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THE US government finally appears to be recognizing the importance of basic science: President Reagan's proposed 1985 budget would give it 10 percent more money than last year.

There are two immediate challenges. One is for both Congress and the Reagan administration to see that the new $8 billion total is not trimmed in an effort to save money in the current budget squeeze. The second is for both parties to make sure that the priorities of basic research are not warped by spending too much in one area of research, such as that funded by the Department of Defense, and too little in programs funded by civilian organizations.

Funding basic research helps this nation in two ways: by yielding new scientific knowledge, much of which can be used in many fields, and by training technical talent.

The largest increases sought in the proposed administration budget are for the National Science Foundation, the Department of Energy, the Department of Defense, and the National Aeronautics and Space Administration. Smaller increases, or reductions, are sought for the Department of Agriculture, the Environmental Protection Agency, the Department of Interior, the National Institutes of Health, the Department of Commerce, the Veterans Administration, the Department of Education, and the Smithsonian Institution.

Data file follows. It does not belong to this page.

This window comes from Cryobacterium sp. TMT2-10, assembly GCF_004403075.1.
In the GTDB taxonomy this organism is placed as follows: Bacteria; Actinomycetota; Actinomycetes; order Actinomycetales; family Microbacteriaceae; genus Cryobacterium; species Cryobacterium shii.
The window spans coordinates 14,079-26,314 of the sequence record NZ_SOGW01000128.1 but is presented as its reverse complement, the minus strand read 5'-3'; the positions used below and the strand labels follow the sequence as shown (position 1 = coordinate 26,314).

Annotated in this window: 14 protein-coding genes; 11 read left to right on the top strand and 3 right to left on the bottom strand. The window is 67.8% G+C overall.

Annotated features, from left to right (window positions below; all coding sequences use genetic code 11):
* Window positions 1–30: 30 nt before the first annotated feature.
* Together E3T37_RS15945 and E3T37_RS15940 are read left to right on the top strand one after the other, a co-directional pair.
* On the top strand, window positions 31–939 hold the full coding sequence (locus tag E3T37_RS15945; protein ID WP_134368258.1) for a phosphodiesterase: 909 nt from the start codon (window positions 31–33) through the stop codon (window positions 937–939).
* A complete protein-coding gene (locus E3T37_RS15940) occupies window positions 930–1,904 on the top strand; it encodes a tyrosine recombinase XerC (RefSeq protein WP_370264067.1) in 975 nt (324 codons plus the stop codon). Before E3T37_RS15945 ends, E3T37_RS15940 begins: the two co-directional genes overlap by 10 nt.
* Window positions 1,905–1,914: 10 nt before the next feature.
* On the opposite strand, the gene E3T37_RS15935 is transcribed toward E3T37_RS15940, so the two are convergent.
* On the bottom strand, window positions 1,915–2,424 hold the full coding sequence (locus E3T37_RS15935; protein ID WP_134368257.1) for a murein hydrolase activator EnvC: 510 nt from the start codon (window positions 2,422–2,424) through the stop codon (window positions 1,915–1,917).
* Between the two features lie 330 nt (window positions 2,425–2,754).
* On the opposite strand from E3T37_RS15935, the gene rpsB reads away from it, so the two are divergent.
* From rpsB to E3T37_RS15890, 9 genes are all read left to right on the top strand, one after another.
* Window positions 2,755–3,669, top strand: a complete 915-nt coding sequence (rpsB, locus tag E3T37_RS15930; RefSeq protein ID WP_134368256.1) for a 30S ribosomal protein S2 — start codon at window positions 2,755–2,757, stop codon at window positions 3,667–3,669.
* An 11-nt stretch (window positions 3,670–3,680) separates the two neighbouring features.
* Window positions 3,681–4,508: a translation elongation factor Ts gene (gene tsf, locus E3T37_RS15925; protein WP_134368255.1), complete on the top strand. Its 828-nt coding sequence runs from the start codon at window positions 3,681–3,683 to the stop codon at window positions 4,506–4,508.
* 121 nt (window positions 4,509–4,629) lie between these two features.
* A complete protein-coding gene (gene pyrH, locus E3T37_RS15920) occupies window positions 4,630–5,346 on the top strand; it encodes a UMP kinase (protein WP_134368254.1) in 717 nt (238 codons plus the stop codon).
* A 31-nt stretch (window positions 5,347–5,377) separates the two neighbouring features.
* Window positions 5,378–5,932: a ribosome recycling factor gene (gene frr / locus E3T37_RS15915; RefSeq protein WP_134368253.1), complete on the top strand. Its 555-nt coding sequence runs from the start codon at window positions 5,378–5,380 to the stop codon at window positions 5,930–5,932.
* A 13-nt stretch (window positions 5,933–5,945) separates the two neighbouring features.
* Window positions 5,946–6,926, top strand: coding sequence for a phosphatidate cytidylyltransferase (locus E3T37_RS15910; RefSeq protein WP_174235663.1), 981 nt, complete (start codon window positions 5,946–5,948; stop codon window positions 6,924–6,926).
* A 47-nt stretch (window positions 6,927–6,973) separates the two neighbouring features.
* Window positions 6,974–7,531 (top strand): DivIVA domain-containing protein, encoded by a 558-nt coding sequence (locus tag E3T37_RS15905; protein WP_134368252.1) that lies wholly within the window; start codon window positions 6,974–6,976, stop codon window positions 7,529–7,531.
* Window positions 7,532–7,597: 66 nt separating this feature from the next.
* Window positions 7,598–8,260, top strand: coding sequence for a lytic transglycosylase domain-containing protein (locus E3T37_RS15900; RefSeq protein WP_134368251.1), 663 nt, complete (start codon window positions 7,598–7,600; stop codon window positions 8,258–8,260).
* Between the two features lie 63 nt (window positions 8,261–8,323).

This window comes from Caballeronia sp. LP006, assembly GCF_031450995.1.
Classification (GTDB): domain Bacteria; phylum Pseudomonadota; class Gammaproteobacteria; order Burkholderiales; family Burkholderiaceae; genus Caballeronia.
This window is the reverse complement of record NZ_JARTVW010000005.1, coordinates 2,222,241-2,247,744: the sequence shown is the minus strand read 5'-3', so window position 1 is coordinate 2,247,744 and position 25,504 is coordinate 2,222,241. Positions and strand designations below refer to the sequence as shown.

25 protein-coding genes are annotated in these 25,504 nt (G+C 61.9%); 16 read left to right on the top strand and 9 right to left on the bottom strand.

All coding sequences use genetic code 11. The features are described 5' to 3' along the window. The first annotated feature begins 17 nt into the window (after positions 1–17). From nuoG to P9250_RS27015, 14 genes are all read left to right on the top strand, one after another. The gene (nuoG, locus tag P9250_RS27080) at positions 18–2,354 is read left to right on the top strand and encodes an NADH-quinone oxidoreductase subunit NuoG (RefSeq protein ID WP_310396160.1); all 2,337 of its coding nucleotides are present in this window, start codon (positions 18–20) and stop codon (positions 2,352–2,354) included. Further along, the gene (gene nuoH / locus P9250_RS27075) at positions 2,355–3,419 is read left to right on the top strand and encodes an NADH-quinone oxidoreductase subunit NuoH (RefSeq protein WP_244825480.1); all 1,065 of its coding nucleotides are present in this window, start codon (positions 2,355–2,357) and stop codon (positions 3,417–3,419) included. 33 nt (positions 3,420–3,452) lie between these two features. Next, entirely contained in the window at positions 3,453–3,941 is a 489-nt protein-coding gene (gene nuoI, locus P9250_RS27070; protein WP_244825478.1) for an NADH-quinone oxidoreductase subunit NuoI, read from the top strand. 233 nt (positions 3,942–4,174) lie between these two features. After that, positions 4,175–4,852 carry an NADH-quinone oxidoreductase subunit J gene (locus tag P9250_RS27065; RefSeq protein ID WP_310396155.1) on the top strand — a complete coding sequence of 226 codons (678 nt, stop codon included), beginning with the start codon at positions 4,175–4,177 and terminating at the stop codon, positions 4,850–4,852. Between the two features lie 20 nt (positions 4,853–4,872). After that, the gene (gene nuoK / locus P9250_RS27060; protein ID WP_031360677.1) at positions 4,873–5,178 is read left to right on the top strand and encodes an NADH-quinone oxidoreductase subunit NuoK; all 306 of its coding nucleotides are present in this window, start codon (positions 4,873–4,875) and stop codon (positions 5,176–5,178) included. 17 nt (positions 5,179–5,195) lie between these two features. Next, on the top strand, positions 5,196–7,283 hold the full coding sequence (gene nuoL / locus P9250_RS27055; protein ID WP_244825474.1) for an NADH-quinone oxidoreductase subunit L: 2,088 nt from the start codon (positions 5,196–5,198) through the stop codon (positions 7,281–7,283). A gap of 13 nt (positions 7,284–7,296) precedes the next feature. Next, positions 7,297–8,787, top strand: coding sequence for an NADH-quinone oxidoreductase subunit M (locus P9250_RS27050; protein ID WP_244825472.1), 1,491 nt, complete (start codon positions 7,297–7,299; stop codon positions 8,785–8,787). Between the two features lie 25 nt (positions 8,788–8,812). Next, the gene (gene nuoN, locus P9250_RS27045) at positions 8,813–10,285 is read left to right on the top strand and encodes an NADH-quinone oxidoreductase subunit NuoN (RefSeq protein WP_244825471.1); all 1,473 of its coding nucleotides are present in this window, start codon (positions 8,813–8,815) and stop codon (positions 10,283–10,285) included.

In recent years the scientific community had been concerned that the Reagan administration, and some of its predecessors, were penny-wise but pound-foolish by providing too little money for basic research. Many American scientists pointed out that both commercial and defense interests would be hampered by a lack of fundamental new technical information to convert into new consumer products and defensive weaponry. Their concern deepened early in the Reagan administration when funds for research were trimmed.

Today scientists are cautiously optimistic, with the administration's decision to recommend the funding boost. But, like cautious poultry farmers who won't count chickens until eggs hatch, they're not celebrating until the proposal survives the annual budget-cutting efforts and becomes a Congress-passed reality.

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